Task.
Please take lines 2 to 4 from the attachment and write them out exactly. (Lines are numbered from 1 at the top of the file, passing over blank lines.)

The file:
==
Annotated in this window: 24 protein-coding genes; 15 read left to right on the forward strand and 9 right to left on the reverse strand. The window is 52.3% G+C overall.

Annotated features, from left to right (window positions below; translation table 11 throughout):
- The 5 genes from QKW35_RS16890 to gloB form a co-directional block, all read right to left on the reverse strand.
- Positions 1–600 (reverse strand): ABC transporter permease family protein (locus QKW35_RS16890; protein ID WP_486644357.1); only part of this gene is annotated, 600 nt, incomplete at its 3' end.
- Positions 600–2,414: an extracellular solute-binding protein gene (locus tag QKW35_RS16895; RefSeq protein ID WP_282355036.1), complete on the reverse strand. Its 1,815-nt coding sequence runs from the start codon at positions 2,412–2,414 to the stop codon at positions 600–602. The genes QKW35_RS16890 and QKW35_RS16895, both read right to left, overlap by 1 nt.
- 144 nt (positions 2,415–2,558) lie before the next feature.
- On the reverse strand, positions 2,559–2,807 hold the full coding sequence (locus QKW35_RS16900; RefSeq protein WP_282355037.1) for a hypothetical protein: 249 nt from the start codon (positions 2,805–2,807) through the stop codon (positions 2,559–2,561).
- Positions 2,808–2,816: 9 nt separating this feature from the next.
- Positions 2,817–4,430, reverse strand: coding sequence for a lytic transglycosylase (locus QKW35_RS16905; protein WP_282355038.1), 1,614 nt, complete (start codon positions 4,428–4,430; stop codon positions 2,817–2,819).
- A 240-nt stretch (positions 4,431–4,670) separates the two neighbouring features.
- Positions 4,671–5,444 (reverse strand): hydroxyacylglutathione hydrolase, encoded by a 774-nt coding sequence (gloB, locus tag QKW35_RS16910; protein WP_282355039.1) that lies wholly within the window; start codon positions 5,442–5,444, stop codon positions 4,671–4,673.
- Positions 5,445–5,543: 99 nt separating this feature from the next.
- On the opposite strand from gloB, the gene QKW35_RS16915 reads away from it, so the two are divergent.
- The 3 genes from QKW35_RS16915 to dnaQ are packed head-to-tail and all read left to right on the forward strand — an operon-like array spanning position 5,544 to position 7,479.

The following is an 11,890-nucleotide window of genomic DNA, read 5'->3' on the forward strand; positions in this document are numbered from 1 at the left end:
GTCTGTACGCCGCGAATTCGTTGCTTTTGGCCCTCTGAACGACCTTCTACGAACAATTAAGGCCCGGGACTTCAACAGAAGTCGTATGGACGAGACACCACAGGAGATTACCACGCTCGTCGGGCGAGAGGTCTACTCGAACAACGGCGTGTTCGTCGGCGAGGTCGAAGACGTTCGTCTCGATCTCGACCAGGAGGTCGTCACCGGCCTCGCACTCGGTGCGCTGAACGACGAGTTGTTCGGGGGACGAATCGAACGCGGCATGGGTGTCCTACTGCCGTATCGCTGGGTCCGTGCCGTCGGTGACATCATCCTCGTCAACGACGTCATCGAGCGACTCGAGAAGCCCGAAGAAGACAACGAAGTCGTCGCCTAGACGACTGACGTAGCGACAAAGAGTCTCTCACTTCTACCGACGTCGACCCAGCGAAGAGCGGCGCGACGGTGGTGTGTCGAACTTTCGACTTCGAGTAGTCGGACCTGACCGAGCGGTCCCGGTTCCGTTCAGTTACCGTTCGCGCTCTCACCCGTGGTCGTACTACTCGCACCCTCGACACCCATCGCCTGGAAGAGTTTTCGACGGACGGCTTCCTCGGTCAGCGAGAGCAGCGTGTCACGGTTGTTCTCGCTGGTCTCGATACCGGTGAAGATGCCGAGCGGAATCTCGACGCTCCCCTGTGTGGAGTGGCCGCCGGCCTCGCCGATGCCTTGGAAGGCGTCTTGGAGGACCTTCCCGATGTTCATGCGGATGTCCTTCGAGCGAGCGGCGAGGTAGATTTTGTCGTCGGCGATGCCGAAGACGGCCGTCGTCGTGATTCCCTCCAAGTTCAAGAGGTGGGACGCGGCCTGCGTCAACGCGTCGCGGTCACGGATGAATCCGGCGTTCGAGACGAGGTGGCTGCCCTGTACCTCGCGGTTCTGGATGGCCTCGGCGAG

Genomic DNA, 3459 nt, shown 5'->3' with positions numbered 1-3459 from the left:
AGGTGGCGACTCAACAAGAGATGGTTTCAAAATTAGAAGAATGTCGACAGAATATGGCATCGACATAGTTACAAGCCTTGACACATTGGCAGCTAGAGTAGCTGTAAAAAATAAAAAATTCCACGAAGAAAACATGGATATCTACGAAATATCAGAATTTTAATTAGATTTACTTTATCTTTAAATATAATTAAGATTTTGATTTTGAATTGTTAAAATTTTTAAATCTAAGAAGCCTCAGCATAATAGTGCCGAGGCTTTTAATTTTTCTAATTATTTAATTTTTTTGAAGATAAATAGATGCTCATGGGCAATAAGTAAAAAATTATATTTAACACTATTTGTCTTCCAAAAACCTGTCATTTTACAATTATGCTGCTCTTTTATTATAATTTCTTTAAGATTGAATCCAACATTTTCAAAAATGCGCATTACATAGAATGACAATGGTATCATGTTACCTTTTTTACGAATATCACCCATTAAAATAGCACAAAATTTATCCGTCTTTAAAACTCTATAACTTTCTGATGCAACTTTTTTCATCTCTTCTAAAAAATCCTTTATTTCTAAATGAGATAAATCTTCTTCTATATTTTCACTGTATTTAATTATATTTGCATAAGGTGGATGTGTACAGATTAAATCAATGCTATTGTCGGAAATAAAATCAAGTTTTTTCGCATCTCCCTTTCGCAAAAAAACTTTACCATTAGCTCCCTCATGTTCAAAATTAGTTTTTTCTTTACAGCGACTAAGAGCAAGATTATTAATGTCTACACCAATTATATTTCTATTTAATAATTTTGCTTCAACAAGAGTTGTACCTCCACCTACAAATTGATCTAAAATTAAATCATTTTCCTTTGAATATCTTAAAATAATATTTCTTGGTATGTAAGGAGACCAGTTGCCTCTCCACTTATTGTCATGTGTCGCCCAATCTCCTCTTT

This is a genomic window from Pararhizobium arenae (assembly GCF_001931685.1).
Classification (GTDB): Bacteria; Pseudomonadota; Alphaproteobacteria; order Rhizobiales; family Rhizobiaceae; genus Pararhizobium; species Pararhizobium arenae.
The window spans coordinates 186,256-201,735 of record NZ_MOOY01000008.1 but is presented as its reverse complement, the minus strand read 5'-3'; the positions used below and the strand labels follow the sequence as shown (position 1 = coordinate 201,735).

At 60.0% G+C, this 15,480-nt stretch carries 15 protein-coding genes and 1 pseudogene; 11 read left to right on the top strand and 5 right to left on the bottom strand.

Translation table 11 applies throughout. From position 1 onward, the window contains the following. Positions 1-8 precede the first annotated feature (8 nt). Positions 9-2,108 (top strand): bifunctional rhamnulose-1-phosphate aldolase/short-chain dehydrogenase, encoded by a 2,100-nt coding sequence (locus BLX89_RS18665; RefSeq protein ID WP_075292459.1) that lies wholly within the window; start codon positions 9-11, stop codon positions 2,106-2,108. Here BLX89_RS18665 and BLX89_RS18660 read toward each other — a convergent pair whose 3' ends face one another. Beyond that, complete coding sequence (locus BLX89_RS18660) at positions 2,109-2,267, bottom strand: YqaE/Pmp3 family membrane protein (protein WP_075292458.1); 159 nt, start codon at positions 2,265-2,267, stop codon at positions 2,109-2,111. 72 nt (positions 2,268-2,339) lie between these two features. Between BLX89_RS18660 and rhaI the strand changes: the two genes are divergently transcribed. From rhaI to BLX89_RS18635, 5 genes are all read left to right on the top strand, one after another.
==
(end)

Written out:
Annotated features, from left to right (window positions below; translation table 11 throughout):
- The 5 genes from QKW35_RS16890 to gloB form a co-directional block, all read right to left on the reverse strand.
- Positions 1–600 (reverse strand): ABC transporter permease family protein (locus QKW35_RS16890; protein ID WP_486644357.1); only part of this gene is annotated, 600 nt, incomplete at its 3' end.